IN August, Delta Police launched its new drone program as part of its overall public safety mandate.
The drones can fly day or night in a wide variety of weather. The pilots are police officers who have completed ground school training and hold a Transport Canada Advanced Remotely Piloted Aircraft System license.
“We will be using the drones in a variety of circumstances, such as helping to locate high-risk missing people, to document crime scenes and major collisions, provide structure and wildfire assistance to Delta Fire Department and for disaster response,” said Superintendent Harj Sidhu, Head of Operations for Delta Police.
The drones provide situational awareness of events that police cannot gain from the ground level, assisting in guiding the police response and ensuring proper resource management.
For example, police used a drone recently to assess crowd size and direction to help ensure pedestrian safety during gatherings after Canucks games on the Surrey/Delta border. And in August a drone was also used to help search for a missing senior with dementia.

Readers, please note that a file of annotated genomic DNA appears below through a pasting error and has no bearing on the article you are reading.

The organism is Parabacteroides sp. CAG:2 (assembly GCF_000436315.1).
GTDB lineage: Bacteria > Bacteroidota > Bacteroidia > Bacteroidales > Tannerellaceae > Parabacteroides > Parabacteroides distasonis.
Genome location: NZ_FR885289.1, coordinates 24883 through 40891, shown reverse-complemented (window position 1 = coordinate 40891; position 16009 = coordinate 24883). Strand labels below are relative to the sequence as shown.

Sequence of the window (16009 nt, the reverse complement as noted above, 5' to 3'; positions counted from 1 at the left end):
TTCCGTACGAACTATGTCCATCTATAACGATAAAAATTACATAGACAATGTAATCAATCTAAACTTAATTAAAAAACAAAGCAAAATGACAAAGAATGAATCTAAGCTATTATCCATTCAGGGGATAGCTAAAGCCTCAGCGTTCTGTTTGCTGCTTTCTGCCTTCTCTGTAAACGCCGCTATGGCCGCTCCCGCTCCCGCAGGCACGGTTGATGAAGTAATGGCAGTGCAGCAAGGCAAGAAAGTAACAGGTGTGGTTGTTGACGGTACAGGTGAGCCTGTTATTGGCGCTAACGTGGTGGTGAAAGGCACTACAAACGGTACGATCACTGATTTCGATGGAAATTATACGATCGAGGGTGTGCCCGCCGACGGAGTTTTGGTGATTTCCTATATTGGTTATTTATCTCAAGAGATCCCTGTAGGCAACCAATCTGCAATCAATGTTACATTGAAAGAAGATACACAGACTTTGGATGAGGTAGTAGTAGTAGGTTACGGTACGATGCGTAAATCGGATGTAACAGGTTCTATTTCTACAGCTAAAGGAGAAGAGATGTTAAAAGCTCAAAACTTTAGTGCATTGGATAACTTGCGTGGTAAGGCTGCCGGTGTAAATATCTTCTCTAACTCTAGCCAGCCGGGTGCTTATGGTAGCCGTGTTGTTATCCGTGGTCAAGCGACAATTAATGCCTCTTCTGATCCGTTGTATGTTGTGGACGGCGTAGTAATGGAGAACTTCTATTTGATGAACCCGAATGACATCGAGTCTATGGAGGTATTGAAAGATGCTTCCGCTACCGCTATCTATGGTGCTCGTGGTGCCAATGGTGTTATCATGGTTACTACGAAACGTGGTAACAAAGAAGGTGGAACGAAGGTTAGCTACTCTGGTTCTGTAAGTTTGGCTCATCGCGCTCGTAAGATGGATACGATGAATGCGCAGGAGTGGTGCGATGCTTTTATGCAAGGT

All missions must be planned and approved under strict policy, and approved by a DPD police manager. NavCanada guidelines are closely followed.
“We understand there could be concerns from the public in regard to expectation of privacy, now that this program is in effect,” acknowledged Sidhu. “I’d like to reassure the public that this expectation of privacy is considered in all circumstances, particularly in regard to the retention of any videos or images. Furthermore, our pilots will ensure that express and informed permission or judicial authorization is granted, unless there are exigent circumstances.”
He noted this expectation of privacy is a key element of the drone operating procedures established by the department. For example, if the drone is launched in a residential area due to a critical incident, and films someone in their backyard, that person’s image would be blurred should the photo or video be required in court.
The drones are not covert and have navigation lights, so the public can reasonably expect to see them in a variety of circumstances.
“Given Delta’s complex geography including extensive coastline, large parks, and Burns Bog, having the capabilities to do aerial searches in a variety of weather was important to us from a public safety perspective,” said Sidhu.
The drone program costs approximately $120,000 in total, shared in part with Delta Fire Department.